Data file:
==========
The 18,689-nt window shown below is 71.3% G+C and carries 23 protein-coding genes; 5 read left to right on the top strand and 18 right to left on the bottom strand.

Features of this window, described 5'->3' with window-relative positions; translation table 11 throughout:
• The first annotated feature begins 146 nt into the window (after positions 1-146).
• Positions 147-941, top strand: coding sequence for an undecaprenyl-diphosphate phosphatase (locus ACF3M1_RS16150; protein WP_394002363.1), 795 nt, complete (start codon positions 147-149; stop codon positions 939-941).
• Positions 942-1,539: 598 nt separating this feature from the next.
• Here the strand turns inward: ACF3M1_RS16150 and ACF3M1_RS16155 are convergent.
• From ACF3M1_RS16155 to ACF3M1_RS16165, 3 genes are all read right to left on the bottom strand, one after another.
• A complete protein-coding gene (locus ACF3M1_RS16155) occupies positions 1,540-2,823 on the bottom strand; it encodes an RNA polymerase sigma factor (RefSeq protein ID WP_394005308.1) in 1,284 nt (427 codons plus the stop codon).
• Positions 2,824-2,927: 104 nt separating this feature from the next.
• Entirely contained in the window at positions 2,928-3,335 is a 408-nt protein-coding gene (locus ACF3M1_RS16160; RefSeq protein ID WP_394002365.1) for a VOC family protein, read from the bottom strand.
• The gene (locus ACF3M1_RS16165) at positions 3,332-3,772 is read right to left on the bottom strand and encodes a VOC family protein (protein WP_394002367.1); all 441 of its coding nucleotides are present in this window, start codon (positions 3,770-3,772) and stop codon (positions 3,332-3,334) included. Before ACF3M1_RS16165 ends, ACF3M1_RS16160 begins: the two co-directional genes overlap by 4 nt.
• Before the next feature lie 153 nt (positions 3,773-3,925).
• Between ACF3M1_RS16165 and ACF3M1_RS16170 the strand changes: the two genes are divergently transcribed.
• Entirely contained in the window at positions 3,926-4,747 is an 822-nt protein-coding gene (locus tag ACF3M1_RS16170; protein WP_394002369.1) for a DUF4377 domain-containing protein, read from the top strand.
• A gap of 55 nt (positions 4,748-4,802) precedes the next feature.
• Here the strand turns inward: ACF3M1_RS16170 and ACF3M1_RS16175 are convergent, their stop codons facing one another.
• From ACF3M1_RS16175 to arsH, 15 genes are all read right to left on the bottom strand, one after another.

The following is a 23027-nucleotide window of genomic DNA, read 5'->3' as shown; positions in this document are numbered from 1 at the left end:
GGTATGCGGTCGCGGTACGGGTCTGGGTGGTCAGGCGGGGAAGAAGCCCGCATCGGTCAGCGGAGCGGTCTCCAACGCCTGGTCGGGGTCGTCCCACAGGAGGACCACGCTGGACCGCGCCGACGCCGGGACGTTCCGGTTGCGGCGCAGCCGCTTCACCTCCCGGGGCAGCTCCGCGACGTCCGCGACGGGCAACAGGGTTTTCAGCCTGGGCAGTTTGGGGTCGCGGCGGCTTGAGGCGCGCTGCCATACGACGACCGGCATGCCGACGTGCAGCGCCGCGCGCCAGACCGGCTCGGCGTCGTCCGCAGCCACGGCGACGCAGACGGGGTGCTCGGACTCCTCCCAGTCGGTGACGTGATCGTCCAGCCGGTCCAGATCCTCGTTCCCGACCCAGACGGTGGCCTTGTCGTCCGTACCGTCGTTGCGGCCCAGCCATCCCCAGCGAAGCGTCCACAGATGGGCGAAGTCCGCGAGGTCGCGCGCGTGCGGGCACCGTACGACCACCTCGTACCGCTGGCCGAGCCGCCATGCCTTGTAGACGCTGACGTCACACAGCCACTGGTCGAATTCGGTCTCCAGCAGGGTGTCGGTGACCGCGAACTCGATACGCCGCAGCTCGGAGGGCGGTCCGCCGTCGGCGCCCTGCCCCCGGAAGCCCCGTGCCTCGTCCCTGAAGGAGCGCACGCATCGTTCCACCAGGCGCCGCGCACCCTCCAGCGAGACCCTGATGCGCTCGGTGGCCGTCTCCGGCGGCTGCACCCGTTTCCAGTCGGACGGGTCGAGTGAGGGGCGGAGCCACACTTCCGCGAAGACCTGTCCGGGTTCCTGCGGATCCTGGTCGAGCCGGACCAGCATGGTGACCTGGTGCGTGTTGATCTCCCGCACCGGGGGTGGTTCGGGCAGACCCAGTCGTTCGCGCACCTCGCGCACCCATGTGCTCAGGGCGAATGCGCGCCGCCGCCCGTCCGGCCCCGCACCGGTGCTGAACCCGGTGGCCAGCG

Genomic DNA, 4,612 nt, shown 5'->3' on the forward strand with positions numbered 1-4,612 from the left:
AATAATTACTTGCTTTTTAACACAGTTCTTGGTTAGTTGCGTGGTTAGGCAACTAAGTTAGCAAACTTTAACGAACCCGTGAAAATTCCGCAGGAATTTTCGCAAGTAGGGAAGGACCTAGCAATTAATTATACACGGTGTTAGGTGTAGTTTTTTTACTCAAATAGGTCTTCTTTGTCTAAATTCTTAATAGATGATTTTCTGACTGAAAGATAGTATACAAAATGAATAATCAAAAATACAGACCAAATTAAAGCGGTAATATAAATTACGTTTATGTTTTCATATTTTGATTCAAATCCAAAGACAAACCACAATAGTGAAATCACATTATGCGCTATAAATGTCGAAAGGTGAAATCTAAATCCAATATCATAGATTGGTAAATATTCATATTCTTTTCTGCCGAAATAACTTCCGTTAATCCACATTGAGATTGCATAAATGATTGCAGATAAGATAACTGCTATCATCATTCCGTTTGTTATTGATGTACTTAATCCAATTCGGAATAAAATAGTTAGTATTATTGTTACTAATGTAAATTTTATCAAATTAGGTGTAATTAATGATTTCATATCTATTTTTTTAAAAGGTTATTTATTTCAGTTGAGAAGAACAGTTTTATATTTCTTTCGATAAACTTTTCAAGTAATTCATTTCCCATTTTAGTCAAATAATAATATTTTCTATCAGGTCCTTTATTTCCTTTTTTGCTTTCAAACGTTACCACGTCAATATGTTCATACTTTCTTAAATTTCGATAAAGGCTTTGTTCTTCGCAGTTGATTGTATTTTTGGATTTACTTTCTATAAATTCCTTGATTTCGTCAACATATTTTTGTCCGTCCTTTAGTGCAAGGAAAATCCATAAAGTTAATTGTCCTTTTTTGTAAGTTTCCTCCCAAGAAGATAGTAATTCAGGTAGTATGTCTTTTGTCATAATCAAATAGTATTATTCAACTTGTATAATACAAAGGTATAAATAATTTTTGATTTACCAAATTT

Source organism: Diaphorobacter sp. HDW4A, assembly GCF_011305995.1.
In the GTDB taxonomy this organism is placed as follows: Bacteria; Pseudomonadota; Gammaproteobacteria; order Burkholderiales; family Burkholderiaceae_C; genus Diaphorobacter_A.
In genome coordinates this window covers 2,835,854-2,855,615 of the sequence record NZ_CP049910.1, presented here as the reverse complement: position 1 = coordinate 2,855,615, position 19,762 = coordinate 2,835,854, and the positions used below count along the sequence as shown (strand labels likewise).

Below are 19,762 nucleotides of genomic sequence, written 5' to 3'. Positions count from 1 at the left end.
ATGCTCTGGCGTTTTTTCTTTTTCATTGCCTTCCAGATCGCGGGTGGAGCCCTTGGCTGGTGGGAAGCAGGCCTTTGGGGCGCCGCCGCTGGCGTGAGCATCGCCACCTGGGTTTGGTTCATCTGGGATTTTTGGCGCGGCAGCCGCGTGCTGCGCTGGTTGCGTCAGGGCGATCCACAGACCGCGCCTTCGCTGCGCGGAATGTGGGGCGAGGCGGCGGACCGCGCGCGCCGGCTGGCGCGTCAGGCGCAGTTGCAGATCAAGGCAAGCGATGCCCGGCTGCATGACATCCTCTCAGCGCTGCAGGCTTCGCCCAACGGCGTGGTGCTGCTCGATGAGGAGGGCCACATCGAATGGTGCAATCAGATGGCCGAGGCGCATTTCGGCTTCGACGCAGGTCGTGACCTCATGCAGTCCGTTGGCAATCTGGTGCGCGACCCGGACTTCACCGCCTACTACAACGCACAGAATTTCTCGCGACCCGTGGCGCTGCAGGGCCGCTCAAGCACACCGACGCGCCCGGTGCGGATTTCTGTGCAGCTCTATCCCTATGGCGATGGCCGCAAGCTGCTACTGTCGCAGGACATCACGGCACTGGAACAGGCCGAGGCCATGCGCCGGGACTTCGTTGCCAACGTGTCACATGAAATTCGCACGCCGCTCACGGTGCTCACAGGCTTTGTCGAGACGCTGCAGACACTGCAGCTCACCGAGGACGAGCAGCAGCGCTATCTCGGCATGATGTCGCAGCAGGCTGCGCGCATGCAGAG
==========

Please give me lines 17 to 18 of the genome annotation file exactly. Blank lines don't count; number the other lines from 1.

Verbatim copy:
• From ACF3M1_RS16175 to arsH, 15 genes are all read right to left on the bottom strand, one after another.

The following is a 23027-nucleotide window of genomic DNA, read 5'->3' as shown; positions in this document are numbered from 1 at the left end: